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Abstract Detail

Host/Plant Pathogen Interactions and Plant Health Management

Missihoun, D. Tagnon [1], Kotchoni, O. Simeon [2], Wei, Yangdou [1], Bonham-Smith, Peta [1].

Use of Brachypodium distachyon as a non-host species to find resistance against clubroot disease in Brassicaeae.

Clubroot, caused by Plasmodiophora brassicae, has emerged as a serious threat to the production of Brassica root vegetables and canola worldwide. The pathogen has a complex life cycle comprised of three major stages: survival in the soil as resting spores, primary infection of root hairs, and secondary infection followed by the development within the root cortex and the vascular cylinder of resting spores to be released into the soil. The pathogen causes galls to form on the roots of infected plants, restricting the flow of water and nutrients from roots to aboveground plant tissues, ultimately resulting in premature death of the plant and yield penalty. Previous research aimed at identifying clubroot resistance genes have focused on susceptible species of Brassicaceae, however, no resistance gene has been identified that can protect susceptible plants against all known P. brassicae pathotypes. We are therefore investigating the use of a nonhost species to identify more durable resistance genes. By using both light and electron microscopy, we have established that B. distachyon is a non-host species for P. brassiceae that does not succumb to disease progression. As with the two susceptible species, canola (Brassica napus) and Arabidopsis thaliana, B. distachyon has no defence against a primary infection by the pathogen, however, unlike the susceptible species, B. distachyon prevents secondary infection and subsequent establishment of clubroot. Similarly to infected susceptible species no hypersensitive response was observed in B. distachyon roots. Leveraging the B. distachyon complete genome sequence, we are now in the process of identifying the molecular basis of resistance to secondary infection by P. brassicae.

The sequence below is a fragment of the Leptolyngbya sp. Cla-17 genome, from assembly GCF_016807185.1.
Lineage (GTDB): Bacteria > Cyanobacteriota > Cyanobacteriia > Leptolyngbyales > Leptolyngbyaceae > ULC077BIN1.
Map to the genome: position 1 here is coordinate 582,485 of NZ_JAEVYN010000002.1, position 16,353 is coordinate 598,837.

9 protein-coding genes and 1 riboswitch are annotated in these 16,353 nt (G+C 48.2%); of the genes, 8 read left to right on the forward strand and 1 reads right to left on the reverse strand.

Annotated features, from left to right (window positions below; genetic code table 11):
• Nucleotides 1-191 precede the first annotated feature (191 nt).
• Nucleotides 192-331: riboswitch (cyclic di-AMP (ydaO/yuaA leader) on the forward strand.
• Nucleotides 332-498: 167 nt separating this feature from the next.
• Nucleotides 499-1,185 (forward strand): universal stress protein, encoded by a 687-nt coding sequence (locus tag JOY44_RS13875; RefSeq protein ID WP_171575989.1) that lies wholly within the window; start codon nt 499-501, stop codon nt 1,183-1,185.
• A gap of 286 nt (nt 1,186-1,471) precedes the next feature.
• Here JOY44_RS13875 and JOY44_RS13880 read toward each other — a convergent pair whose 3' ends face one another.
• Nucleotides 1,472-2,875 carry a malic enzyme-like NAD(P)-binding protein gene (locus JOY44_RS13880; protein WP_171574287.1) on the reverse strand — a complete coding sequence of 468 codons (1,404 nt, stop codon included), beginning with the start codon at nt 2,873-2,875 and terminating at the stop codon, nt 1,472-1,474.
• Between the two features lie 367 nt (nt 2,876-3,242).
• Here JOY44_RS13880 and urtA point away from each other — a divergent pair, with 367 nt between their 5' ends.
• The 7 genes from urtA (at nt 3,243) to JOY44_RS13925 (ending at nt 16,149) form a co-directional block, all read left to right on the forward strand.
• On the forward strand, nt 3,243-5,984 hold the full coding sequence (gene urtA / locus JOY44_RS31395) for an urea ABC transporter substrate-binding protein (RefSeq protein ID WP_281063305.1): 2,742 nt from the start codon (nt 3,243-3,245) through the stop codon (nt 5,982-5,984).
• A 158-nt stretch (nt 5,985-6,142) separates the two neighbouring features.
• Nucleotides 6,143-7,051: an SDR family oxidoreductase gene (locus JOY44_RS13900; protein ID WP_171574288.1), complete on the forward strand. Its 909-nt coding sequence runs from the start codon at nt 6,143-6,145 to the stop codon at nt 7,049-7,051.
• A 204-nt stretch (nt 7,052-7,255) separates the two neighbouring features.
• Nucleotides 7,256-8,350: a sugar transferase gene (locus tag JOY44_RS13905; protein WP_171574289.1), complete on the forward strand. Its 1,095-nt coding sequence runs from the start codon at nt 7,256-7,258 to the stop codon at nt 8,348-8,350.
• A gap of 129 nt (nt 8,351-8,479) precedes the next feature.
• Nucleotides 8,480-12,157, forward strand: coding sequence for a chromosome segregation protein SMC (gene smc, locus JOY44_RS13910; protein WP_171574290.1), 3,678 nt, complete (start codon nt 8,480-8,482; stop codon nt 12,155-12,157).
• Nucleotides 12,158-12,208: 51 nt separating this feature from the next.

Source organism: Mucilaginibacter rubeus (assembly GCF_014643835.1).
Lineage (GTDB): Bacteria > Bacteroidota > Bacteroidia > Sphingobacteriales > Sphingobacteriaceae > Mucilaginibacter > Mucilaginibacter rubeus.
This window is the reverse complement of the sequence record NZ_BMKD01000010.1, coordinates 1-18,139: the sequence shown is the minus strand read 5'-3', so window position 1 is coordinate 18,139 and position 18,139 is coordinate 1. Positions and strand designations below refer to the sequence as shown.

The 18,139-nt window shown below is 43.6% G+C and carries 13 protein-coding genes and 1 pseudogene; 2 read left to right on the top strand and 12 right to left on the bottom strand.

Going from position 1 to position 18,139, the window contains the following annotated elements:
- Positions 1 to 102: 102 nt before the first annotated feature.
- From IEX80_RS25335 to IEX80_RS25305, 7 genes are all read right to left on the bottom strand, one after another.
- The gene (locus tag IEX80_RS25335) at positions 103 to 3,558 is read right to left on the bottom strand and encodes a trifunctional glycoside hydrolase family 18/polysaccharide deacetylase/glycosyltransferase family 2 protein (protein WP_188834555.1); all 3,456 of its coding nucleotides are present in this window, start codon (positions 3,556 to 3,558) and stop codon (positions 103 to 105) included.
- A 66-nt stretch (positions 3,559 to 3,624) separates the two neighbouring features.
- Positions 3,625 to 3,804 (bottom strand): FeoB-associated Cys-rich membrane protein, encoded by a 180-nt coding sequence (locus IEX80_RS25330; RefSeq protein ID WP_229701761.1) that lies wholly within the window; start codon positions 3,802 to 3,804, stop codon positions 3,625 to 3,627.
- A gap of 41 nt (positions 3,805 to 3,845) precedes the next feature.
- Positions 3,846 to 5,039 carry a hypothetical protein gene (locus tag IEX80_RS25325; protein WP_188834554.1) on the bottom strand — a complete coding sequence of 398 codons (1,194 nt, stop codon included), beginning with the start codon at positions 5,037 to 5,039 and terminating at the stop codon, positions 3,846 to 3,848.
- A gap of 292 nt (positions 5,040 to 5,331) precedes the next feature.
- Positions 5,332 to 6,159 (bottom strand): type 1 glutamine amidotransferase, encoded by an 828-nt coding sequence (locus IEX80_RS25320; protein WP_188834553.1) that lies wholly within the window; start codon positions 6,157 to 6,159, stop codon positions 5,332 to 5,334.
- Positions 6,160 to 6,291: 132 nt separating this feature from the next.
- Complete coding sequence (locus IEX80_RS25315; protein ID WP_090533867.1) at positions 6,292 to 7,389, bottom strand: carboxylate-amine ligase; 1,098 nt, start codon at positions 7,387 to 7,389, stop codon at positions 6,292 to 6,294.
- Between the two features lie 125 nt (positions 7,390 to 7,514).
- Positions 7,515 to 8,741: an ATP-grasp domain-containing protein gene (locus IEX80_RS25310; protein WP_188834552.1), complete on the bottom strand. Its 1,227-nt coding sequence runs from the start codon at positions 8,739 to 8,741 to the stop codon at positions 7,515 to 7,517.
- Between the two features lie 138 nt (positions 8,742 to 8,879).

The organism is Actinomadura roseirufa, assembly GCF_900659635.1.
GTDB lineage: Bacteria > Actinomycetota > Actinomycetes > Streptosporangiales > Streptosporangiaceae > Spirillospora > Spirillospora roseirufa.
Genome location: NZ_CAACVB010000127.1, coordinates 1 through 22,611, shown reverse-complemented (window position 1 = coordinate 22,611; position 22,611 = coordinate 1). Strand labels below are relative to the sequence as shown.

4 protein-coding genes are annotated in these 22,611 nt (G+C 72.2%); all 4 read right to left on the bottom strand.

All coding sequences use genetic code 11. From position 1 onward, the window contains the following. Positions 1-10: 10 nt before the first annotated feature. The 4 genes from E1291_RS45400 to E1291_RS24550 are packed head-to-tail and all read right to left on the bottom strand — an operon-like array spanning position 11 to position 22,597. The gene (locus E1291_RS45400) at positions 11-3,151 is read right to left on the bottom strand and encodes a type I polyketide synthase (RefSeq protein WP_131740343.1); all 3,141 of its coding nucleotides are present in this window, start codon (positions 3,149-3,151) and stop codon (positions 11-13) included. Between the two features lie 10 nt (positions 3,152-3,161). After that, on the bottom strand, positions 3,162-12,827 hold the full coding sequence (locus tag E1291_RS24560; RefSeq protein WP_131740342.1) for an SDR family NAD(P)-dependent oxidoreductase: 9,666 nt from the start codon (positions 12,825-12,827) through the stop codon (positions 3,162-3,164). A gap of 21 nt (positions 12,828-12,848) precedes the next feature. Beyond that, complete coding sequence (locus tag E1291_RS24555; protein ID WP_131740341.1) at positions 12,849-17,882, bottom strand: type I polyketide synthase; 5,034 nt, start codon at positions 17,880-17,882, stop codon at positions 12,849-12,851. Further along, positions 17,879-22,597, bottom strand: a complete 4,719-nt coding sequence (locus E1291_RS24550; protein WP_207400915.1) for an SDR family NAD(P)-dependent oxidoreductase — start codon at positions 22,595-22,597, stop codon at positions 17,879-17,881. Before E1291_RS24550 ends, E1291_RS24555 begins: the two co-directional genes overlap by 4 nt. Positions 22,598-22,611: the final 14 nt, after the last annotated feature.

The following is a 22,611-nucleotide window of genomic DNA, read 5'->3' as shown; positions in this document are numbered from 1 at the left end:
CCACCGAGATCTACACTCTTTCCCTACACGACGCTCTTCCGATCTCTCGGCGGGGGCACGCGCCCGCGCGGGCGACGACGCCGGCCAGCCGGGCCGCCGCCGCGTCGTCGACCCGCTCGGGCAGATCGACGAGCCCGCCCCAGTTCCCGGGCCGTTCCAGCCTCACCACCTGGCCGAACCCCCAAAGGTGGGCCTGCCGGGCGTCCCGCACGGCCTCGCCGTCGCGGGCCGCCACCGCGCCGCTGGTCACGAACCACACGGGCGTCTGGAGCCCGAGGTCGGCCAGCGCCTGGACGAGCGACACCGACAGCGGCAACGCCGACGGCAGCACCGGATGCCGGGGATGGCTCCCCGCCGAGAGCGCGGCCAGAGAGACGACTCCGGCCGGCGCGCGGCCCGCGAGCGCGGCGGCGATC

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A highlight of the research project published in the magazine Top Crop Manager (November 2014).

1 - University of Saskatchewan, Department of Biology, 112 Science Place, Saskatoon, SK, S7N5E2, Canada
2 - Rutgers, The State University of New Jersey, Department of Biology, Center for Computational and Integrative Biology, Science Building Rm. 210, Camden, NJ, 08102, USA

Brachypodium distachyon
Non-host resistance.

Presentation Type: Poster:Posters for Topics
Session: P
Location: Hall D/The Shaw Conference Centre
Date: Monday, July 27th, 2015
Time: 5:30 PM
Number: PPA006
Abstract ID:98
Candidate for Awards:None

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